4 Key Points in Hiring a Great Web Developer
If you’re a hiring manager, chances are you already know how difficult it can be to hire a Web Developer, with major talent shortages reported across North America.
Finding the perfect candidate for any job can be tough, but in a job market as competitive as this, companies are finding it particularly time and energy consuming to find top talent in Web Development.
That’s why before the search, to pin-point the must haves and nice to haves is important when trying to find the right person. Here are some tips on how to approach the hiring process to ensure you secure your Developer unicorn.
Understand Your Needs
Before you even start on your job posting, it’s important to know exactly what you’ll need out of your Web Developer to accomplish.
Sure, every company would love a Full-Stack Developer who can code in all varieties of programming languages and understand every detail of your project, but if the scope of the role is more narrowly focused on the front- or back-end, you may be better served with someone who specializes.
SPLICE TIP: don’t over commit and insist upon experience and knowledge of programming languages and other competencies that aren’t actually relevant to your position or company
Understand the Developers Past Experience
When searching for the candidate through applications, resumes, Linkedin profiles is crucial to hiring process but is extremely important to ask questions and test so you can really get a sense of the Developer’s ability to do the work.
“#1 mistake businesses make when hiring a Web Developer is hiring someone who is knowledgeable at development but knows very little about user experience or conversion optimization,” Stringjoy Founder Scott Marquart told Business.com.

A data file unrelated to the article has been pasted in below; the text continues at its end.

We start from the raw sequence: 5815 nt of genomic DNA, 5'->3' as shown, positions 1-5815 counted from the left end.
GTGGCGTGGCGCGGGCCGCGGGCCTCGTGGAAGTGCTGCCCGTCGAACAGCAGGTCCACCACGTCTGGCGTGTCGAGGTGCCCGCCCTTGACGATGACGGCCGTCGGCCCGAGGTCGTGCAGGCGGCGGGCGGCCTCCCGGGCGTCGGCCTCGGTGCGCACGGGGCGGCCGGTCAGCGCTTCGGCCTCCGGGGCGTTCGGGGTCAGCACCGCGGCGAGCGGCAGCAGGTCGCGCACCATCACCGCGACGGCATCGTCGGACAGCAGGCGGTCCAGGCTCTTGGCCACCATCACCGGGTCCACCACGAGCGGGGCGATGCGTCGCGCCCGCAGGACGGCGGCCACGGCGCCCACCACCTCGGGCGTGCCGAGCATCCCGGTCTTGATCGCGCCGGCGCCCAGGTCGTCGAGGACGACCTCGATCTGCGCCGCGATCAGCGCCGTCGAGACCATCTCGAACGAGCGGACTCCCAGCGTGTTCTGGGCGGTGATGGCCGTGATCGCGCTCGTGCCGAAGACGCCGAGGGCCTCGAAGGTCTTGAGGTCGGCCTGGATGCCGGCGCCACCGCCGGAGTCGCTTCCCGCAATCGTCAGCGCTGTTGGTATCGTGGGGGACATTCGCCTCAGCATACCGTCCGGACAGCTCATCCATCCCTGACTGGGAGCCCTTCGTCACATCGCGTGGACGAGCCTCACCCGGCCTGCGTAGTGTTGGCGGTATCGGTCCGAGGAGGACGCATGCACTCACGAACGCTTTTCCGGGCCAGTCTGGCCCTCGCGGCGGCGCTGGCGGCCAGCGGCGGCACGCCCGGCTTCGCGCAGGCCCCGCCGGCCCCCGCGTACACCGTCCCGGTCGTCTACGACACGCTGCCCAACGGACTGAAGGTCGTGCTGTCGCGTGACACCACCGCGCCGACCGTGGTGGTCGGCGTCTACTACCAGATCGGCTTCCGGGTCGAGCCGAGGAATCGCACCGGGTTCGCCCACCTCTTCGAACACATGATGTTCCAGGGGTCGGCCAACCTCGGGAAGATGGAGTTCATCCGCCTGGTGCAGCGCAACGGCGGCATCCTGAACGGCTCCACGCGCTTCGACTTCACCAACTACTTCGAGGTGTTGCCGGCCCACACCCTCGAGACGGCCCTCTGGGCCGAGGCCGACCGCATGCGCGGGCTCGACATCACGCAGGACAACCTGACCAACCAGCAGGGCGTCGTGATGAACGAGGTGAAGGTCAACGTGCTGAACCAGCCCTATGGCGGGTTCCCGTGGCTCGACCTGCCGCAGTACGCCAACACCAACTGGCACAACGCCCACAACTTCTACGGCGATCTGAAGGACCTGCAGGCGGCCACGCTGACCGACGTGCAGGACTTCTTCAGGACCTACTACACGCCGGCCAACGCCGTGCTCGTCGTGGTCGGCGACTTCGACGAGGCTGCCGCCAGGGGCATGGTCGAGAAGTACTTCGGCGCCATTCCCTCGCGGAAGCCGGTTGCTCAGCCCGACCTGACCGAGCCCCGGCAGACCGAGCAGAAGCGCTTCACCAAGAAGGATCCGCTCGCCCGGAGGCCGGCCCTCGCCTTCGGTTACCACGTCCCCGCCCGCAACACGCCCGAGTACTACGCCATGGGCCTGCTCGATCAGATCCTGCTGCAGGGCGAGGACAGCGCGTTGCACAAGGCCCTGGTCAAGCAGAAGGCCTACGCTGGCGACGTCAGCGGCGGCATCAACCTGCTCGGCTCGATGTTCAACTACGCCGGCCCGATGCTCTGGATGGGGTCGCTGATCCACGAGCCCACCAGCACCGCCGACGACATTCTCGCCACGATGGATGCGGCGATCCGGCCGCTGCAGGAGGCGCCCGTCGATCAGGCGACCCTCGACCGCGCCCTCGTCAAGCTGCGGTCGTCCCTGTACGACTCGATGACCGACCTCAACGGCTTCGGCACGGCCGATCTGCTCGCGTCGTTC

In exploring a candidate’s past projects, don’t just ask what technologies, tools, and programming languages they used, but why they used them, so you can gather a sense of their critical-thinking and problem-solving skills. Ask about the significant challenges faced. And always ask what they would do differently.
Hire for Attitude and Train for Skill.
Most interview processes should include take home test or onsite test, will give you a sense of your candidate’s workflow, decision-making, and competency level. The interview, then, needs to focus on the intangible qualities that will determine whether your candidate will be a good fit.
In the Harvard Business Review, Hire for Attitude, Train for Skill supports “…high-impact organizations that are changing the game in their fields, they’ve adopted a range of strategies and business models. But they all agree on one core “people” proposition: They hire for attitude and train for skill. They believe that one of the biggest challenges they face is to fill their ranks with executives and front-line employees whose personal values are in sync with the values that make the organization tick. As a result, they believe that character counts for more than credentials”
Ask questions about your candidate’s enthusiasm for education and ongoing skill development, and explore the specific ways in which your potential hire finds opportunities for self-improvement.
Offer a Competitive Salary
According to Indeed, the average Web Developer salary in Canada is $62,500 per year or $32.05 per hour. Entry level positions start at $38,237 per year while most experienced workers make up to $106,250 per year. To have a hope at landing your ideal Web Developer, offering a good salary in that range is a must. If you have the flexibility, you might also try to lure your candidate with other perks, such as a flexible schedule, the ability to work from home, or by offering to support continued education.
Once you have found the right candidate, act fast.